Multae Sententiae is Latin for "many thoughts". Free thinking leads to Enlightenment. Enlightenment leads to happiness...

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Wednesday, September 13, 2006 CE

Multae Sententiae responds to the pope


Pope Benedict XVI recently gave a speech in Germany in which the most notorious part is his criticism of the violent methods of jihad. This will probably generate a lot of attention from outspoken Muslims, educated or not. It might inflame anti-Christian sentiment among the followers of Mohammed. However, if you read the whole speech, he dedicates most of his intellectual effort towards questioning the secular world and its use of reason. He criticised the West for rejecting god and faith and blames it for not understanding the way religious people think. He went ahead and said that the root of atheism is "being afraid of god"

First, I believe that one of the consequences of the Enlightenment is the opening of the mind of the common man, not only the ones of naturally illuminated scientists. It made possible the transition from societies that believed in supernatural beings and that were tied to superstitious ideas to societies which, by majority, reject gods and that at the same time enjoy the highest levels of human development like the Scandinavian countries. It made possible the advance of technology, the Industrial Revolution and the wonders for space flight and modern medicine. The Enlightenment allowed the Western world to finally surpass the once insurmountable achievements of the Classical Era. It is true that those same advances have placed us several times in the verge of a nuclear winter and that we have not yet solved the issues of fossil fuel scarcity and major climatic change, but it is only through the scientific method that we will be able to solve those problems, with more or less pain. The use of reason, using logic as a tool and knowledge as building blocks, has constructed the hope of a world that could finally live in harmony, freed from superstition, in equilibrium with nature and emotions, id est, the dream of Epicurus.

Second, I do not understand atheism as being originated in the fear of deities. I can only speak for myself in this area, however, I am sure that many atheists share a similar view. Atheism, according to me, is a misnomer. If we follow the Greek roots we conclude that it is the negation of god. However, the process of thought that leads to atheism in many people is not a rejection of a concept, but the construction of a whole intellectual framework that does not include the supernatural. The lack of need of superstition becomes a by-product of that framework, not the core of the atheist thought. The idea of seen a person praying or reading the horoscopes evokes amazement and not disgust.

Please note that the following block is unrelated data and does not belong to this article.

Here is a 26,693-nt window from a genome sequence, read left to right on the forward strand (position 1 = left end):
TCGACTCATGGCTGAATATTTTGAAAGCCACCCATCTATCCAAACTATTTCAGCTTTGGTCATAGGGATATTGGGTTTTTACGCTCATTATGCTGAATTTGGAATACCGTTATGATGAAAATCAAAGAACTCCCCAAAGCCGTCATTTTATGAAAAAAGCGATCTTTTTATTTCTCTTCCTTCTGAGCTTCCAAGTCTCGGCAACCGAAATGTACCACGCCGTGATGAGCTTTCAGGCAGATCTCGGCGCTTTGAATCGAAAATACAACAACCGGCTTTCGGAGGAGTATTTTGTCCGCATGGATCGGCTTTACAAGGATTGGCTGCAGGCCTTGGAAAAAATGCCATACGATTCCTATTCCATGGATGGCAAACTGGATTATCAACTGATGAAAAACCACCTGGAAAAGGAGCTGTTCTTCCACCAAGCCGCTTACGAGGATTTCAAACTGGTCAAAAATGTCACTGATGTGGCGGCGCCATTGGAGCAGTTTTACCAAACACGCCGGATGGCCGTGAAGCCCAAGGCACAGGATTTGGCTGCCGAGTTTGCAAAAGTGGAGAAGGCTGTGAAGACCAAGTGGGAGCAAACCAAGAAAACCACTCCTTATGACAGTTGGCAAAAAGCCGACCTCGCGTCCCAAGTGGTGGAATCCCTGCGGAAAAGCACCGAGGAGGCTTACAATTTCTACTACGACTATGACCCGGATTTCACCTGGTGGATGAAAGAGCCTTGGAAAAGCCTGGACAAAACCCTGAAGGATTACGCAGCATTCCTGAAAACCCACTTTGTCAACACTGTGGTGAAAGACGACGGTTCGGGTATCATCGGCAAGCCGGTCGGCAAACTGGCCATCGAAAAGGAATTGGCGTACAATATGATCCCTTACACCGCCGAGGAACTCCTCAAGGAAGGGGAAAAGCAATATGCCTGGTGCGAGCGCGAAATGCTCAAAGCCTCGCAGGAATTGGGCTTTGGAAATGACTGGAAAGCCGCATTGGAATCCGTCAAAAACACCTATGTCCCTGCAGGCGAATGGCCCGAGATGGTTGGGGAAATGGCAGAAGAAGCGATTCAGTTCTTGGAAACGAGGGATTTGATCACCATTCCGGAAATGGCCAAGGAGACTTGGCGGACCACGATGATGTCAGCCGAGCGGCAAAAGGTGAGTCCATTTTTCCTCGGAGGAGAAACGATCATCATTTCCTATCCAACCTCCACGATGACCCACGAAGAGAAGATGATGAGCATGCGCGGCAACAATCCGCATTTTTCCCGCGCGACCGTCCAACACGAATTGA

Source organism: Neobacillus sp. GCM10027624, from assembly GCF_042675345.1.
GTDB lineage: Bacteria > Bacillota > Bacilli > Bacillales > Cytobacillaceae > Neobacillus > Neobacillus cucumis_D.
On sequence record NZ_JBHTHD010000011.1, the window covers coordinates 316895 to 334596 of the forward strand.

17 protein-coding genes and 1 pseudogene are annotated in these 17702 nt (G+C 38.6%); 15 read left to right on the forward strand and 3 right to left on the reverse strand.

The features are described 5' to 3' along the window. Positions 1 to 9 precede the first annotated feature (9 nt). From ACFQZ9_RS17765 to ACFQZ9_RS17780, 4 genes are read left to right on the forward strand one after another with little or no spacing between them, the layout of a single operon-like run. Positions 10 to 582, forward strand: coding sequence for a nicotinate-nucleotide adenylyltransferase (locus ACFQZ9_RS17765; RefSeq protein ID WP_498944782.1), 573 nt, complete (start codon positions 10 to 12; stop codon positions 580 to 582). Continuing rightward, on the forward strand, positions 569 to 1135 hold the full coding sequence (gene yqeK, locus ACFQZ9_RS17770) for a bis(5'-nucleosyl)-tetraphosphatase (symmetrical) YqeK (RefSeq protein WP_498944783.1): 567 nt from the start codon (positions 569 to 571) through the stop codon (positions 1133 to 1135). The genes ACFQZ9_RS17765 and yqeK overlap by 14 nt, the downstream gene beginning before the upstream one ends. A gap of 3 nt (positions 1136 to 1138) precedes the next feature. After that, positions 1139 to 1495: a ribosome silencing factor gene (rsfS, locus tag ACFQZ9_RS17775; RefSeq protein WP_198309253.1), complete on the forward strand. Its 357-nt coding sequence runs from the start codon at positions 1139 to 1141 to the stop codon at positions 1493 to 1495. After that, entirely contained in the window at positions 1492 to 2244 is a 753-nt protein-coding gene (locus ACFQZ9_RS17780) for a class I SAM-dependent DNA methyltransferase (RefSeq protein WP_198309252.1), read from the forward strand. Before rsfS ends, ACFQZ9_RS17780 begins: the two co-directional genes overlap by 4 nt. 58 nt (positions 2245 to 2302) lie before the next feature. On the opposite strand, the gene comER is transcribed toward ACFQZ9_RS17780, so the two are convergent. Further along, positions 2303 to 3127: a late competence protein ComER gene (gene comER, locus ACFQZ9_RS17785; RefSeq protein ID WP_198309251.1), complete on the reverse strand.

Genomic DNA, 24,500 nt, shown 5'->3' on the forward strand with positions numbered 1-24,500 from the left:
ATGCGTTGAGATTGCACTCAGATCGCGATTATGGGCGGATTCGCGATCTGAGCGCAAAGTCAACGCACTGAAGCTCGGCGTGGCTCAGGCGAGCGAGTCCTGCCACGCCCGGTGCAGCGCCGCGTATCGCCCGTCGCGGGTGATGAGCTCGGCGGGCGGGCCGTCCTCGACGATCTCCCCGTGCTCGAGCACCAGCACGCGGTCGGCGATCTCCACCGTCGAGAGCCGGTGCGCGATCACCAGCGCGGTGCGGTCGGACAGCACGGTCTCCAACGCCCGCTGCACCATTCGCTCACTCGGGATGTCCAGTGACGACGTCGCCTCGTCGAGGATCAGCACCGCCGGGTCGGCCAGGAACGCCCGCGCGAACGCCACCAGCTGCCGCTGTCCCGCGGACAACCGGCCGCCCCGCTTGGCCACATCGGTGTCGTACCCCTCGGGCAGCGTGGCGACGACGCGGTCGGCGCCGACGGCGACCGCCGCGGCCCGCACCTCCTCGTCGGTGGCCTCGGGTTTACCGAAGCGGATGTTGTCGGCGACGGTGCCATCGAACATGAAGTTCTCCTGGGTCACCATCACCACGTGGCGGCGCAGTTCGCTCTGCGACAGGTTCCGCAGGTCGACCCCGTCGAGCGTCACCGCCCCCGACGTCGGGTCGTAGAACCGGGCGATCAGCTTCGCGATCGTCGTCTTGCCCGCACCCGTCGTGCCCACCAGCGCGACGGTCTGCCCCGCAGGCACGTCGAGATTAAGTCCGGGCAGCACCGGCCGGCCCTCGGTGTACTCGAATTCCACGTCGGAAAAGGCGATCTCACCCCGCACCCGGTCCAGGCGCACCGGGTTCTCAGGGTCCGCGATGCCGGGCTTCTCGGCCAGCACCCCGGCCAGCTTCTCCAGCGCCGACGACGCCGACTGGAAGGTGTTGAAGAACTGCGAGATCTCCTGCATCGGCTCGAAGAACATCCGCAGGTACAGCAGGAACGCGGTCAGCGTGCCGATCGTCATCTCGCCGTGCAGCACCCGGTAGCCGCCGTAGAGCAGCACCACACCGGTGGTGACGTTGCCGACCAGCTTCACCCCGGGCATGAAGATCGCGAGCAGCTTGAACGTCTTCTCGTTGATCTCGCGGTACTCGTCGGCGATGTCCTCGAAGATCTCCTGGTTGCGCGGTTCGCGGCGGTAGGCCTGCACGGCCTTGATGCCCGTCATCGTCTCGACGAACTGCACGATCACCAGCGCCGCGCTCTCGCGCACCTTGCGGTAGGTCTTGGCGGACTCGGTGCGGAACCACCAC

Third, I do not understand what the pope means by saying "the West". Is the US the West according to his definition? Are only the East and the West Coasts of the US part of the West? What about Eastern Europe? Where does Latin America fit? If West means secular, we would have to divide countries according to unspecified parameters in order to determine which segment of the population belongs to the West and which does not. Suddenly, to be a Westerner would become a stigma, just as what happened with the word "liberal"

To conclude my response, I will repeat what I have said several times thoroughout this blog. The appearence of sets of beliefs that consider themselves unique, the only truth, the only bearers of the real message from the divinity has caused too much loss of life, too much misery and destruction, too much loss of knowledge that will never come back. The destruction of the Hellenistic culture and its replacement by a fundamentalist philosophy represents, the way I see it, the worst sociological and political disasters of known history.

19 Comments:

Blogger Bacon Eating Atheist Jew said...

The Pope is scared by the looks of it.
I think he is trying to get others to put their head in the sand after recently being convinced that evolution is fact and ID is crap. Although he won't admit it, he is smart enough to realize that his flock will be lost if they start accepting facts (science) as fact.

12:41 AM  
Blogger KA said...

Yeesh, that picture. It looks like the old Grand Inquisitor has been hittin' the old sacramental wine a little too hard.
I think it was rhetorical on your part, but I believe what he means by the west, is racial as well as religious in content. Defining the factions geographically as well as by race.
Good post. You should post more often.

1:14 AM  
Blogger Puma said...